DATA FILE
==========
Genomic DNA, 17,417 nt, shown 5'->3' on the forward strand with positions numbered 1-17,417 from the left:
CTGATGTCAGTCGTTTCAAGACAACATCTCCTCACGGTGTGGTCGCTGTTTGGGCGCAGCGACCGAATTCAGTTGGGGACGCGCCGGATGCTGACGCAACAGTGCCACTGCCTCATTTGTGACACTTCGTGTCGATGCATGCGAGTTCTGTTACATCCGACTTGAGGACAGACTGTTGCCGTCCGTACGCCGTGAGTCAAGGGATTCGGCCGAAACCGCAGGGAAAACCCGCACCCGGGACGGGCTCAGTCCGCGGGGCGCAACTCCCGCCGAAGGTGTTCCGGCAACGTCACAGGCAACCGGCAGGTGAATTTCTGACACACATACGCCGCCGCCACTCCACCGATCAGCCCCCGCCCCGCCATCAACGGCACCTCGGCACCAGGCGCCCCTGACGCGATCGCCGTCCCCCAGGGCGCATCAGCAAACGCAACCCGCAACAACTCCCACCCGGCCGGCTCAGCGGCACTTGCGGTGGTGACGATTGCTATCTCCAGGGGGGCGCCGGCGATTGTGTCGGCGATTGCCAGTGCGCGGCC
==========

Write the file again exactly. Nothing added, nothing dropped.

Genomic DNA, 17,417 nt, shown 5'->3' on the forward strand with positions numbered 1-17,417 from the left:
CTGATGTCAGTCGTTTCAAGACAACATCTCCTCACGGTGTGGTCGCTGTTTGGGCGCAGCGACCGAATTCAGTTGGGGACGCGCCGGATGCTGACGCAACAGTGCCACTGCCTCATTTGTGACACTTCGTGTCGATGCATGCGAGTTCTGTTACATCCGACTTGAGGACAGACTGTTGCCGTCCGTACGCCGTGAGTCAAGGGATTCGGCCGAAACCGCAGGGAAAACCCGCACCCGGGACGGGCTCAGTCCGCGGGGCGCAACTCCCGCCGAAGGTGTTCCGGCAACGTCACAGGCAACCGGCAGGTGAATTTCTGACACACATACGCCGCCGCCACTCCACCGATCAGCCCCCGCCCCGCCATCAACGGCACCTCGGCACCAGGCGCCCCTGACGCGATCGCCGTCCCCCAGGGCGCATCAGCAAACGCAACCCGCAACAACTCCCACCCGGCCGGCTCAGCGGCACTTGCGGTGGTGACGATTGCTATCTCCAGGGGGGCGCCGGCGATTGTGTCGGCGATTGCCAGTGCGCGGCC